The sound is quite possibly some of
the best in any videogame. Not only is the score by John Williams (properly
licensed!) but there are over 30 individual pieces of music. The mood
is properly set with the visuals and the audio, but are you kept in?
Absolutely. Some of the best voice acting in a game is to be found
here, whether during a cut-scene or during actual gameplay, voices
Throughout the game (especially during
the massive dogfight towards the end of the game) the variety of banter
heard over the com is rather varied on the human side, and predictably,
well, predictable on the 'bot side. I got sick about hearing "threat
level blue" and "target 002" during the course of the game- and while
these are nuisances, don't detract much from the achievement in sound
the game has achieved.
Some may complain about the length
of the game, but getting all of the gold medals (which thankfuly you
don't have to do to progress the story) on each of the three difficulty
levels will keep you occupied for days. Then there are the bonus missions,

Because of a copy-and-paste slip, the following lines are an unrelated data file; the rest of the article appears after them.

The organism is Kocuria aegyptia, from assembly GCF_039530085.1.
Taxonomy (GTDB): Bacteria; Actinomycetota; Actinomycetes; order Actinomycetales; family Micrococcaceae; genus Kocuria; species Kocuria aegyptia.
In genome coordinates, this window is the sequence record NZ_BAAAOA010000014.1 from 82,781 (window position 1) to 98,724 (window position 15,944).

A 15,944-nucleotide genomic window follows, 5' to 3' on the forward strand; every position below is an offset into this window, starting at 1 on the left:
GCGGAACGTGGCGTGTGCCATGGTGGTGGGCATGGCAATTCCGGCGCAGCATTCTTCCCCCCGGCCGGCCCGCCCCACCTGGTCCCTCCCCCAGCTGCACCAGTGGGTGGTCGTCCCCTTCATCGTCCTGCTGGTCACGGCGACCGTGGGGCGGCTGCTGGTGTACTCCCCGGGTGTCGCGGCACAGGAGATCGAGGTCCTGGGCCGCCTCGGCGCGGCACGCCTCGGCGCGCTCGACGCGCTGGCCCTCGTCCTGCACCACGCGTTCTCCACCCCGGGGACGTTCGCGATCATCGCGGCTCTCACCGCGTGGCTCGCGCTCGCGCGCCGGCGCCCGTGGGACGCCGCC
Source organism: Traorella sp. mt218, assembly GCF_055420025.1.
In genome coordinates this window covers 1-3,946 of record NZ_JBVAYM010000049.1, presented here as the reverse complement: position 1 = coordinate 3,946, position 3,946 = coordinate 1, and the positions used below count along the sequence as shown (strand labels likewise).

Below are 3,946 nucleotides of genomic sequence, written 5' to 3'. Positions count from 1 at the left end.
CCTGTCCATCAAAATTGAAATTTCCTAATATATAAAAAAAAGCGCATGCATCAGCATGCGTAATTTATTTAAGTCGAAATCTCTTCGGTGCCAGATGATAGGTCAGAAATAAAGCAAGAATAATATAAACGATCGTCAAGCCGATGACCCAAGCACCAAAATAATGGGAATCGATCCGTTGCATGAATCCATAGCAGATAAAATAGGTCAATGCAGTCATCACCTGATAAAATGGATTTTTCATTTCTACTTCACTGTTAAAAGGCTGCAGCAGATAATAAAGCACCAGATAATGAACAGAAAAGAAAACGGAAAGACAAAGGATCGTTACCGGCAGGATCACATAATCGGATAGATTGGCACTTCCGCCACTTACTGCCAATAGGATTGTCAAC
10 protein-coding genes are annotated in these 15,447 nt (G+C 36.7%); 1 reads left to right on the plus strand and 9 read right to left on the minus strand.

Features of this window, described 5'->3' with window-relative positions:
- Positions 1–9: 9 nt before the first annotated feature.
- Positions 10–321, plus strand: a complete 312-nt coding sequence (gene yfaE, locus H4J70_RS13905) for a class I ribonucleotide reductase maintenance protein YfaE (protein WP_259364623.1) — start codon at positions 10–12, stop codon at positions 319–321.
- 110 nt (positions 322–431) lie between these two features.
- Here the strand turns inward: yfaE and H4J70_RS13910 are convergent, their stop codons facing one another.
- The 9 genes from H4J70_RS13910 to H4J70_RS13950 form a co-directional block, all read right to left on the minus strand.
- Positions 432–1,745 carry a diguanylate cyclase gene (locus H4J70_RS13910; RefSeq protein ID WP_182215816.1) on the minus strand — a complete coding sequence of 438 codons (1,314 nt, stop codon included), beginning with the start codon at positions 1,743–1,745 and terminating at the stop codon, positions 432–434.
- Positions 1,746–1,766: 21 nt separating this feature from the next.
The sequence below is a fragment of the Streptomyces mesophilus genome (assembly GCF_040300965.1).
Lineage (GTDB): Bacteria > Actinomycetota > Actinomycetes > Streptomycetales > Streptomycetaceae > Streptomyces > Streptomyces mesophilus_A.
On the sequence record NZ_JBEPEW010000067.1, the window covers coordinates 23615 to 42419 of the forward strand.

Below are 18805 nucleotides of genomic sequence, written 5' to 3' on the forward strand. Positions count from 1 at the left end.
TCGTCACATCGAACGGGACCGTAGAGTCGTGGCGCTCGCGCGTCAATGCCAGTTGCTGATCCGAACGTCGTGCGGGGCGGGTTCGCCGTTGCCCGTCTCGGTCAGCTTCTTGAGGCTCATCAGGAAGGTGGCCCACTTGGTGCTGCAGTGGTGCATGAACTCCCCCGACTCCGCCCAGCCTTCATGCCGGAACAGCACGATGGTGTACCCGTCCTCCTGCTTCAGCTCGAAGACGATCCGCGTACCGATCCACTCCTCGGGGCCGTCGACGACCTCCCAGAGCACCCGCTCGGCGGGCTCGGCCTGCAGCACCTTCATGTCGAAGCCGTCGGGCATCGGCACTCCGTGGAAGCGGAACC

which haven't even been touched upon. Suffice to say that the extra
missions, when available, are worth it. You'll want to use them to
hone your skills to go back and get those medals.
Controlling your ship (whichever one
you happen to be in) is fairly standard. The L Trigger accelerates,
with the R Trigger slowing you down. "A" is for firing your primary
weapon, with "B" firing the secondary - no choosing weapons, just press
the right button. "X" will zoom in, helping to aim in on those targets
far away, with the "Y" button targeting what is in front of you. The
black and white buttons cycle through available targets. The left stick
controls up, down, left, and right, while the right stick will rotate
your ship on its axis. The D-Pad will give commands such as "Cover
me" or "Attack this target" which come in useful, but not much until
later in the game. Handling the ships do take some getting used to,
but not much, it's a fairly easy game to get into.
The ships are pretty responsive, with enough options
to keep any flyjockey happy. There are 4 controller setups, one of which
is bound to suit your needs. You can even set how loose or tight you want
the control sticks to move. Other options include volume control for sound
effects, voices, and music. Personally, I tapped down the music a couple
of notches, and kept defaults pretty much the same (except rumble - thankfully
I could turn that off). There is no option to use music from the Xbox hard
drive, but with actual Star Wars music, why would you want to?